One of the functions of the College in fulfilling its mandate of protecting the public interest is to receive, investigate and act upon complaints made against its members. The formal process for investigation of a complaint is outlined in the legislation and each step of the process is designed to ensure fairness to both the person filing the complaint, and the Naturopathic Doctor named in the complaint. Although the College investigates most of the complaints received, the law permits the Inquiries, Complaint and Reports Committee (ICRC) to decline to investigate complaints it considers to be frivolous, vexatious, made in bad faith, moot or otherwise an abuse of process.
The College does not have authority to order monetary compensation for you from the naturopath. This can only be achieved through civil proceedings.
Submitting a Complaint
The College must receive your complaint about a Naturopathic Doctor in a recorded format.
The more information that you can provide, the easier it will be to look into the complaint. If you are having trouble writing your letter of complaint or have questions about the College’s Complaints process, you can contact the College for assistance.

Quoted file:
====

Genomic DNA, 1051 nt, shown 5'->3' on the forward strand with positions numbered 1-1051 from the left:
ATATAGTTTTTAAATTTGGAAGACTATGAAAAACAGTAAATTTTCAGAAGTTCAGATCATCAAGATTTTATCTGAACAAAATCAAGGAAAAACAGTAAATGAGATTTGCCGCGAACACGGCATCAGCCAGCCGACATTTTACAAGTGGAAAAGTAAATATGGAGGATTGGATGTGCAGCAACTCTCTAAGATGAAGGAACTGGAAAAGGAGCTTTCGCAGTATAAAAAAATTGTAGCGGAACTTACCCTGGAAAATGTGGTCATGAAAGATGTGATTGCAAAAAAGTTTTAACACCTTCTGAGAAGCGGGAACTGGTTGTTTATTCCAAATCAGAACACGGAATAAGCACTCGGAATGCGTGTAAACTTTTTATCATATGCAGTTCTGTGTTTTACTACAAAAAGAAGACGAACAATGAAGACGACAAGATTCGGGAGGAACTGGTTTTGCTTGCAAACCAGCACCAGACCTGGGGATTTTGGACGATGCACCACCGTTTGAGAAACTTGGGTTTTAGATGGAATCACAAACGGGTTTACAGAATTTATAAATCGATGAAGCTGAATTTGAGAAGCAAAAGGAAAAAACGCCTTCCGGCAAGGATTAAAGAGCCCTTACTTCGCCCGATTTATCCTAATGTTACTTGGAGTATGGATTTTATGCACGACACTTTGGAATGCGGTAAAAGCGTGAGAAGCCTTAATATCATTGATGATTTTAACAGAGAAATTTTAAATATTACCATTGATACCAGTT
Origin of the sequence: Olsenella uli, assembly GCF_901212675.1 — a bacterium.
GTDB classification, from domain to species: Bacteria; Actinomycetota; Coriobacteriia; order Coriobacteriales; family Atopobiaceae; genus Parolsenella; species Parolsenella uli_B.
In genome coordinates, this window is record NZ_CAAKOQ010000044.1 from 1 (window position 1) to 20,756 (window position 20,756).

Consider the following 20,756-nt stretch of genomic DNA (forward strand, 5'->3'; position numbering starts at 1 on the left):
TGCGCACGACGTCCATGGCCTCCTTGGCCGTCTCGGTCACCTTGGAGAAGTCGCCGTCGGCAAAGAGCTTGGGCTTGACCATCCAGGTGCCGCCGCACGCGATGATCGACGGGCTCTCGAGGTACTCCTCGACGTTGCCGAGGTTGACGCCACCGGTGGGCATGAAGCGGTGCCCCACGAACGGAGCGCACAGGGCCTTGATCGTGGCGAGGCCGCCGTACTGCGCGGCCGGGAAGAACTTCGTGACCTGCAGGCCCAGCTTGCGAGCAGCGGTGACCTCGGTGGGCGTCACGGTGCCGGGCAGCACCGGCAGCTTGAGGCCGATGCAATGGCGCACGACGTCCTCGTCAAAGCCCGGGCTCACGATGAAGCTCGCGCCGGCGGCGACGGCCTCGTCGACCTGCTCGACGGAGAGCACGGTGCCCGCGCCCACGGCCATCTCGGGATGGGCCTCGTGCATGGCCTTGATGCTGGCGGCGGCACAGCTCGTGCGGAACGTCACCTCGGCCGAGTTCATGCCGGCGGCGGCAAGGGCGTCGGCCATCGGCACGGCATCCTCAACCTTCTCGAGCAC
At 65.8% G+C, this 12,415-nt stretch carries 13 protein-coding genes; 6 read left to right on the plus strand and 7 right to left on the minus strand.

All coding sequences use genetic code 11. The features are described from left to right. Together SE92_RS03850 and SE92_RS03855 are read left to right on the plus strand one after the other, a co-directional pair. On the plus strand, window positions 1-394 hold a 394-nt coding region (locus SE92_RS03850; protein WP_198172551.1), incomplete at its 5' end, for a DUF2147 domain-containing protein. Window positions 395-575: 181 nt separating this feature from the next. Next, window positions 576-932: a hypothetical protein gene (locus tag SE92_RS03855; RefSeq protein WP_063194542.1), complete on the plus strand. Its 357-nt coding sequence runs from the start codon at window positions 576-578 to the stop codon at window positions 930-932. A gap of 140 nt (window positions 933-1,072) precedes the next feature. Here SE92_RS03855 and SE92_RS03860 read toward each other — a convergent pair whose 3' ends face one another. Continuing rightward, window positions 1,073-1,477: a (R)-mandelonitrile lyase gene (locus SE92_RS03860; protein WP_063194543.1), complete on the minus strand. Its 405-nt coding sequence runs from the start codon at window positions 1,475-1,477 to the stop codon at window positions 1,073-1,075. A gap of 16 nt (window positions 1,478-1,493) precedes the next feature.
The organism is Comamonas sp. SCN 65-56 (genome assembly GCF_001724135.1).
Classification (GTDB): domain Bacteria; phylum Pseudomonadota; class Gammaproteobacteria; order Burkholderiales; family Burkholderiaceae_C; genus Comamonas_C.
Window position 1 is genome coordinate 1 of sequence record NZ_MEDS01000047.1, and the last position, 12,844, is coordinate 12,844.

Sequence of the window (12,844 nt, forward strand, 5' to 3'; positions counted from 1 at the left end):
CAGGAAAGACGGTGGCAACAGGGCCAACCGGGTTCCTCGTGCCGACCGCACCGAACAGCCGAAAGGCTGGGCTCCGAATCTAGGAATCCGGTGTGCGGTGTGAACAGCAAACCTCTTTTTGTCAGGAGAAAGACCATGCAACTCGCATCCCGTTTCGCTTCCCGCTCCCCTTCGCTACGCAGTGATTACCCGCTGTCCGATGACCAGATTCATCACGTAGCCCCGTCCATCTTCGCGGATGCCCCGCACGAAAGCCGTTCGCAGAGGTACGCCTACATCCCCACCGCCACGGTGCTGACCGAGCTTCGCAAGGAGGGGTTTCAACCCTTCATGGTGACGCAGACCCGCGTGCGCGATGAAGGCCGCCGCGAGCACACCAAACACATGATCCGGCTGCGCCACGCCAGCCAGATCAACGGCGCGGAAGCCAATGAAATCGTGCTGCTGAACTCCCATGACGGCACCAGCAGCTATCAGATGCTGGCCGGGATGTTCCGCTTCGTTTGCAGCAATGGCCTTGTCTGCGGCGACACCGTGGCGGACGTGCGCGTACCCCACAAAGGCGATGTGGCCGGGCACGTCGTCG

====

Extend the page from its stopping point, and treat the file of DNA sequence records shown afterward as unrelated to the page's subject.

A fillable complaint form that may be printed out and mailed to the College or saved in pdf format and sent by email is available in the resource library for your convenience.
The Complaints Process
When a complaint is received the College will:
- Acknowledge receipt of the complaint and send out letter of confirmation.
- If applicable, request the member to submit the original patient file to the College.
- Send a written notice of the complaint to the member, together with a copy of all or part of the letter of complaint, so that the member can provide a response.
- Provide the member’s response to the complainant for additional comments.
Once all of the initial documentation has been collected from all parties involved in the complaint, the matter is referred to a Panel of Inquiries, Complaint and Reports Committee (ICRC), which consists of naturopathic doctors and appointed public members, who will initiate and investigation into the matter. The investigation may include interviewing parties or witnesses, appointing an investigator to obtain records, collecting any relevant documentation.
As part of the investigation process the patient's personal health information may be obtained by the College. According to Section 43 (1)(b) of Personal Health Information Protection Act, 2004 (PHIPA) NDs are permitted to disclose personal health information about an individual to the College for the purpose of the administration or enforcement of the Regulated Health Professions Act, 1991.
College staff are not members of the ICRC, so are not part of this body’s decisions.
Download the infographic below to read more about how the process unfolds.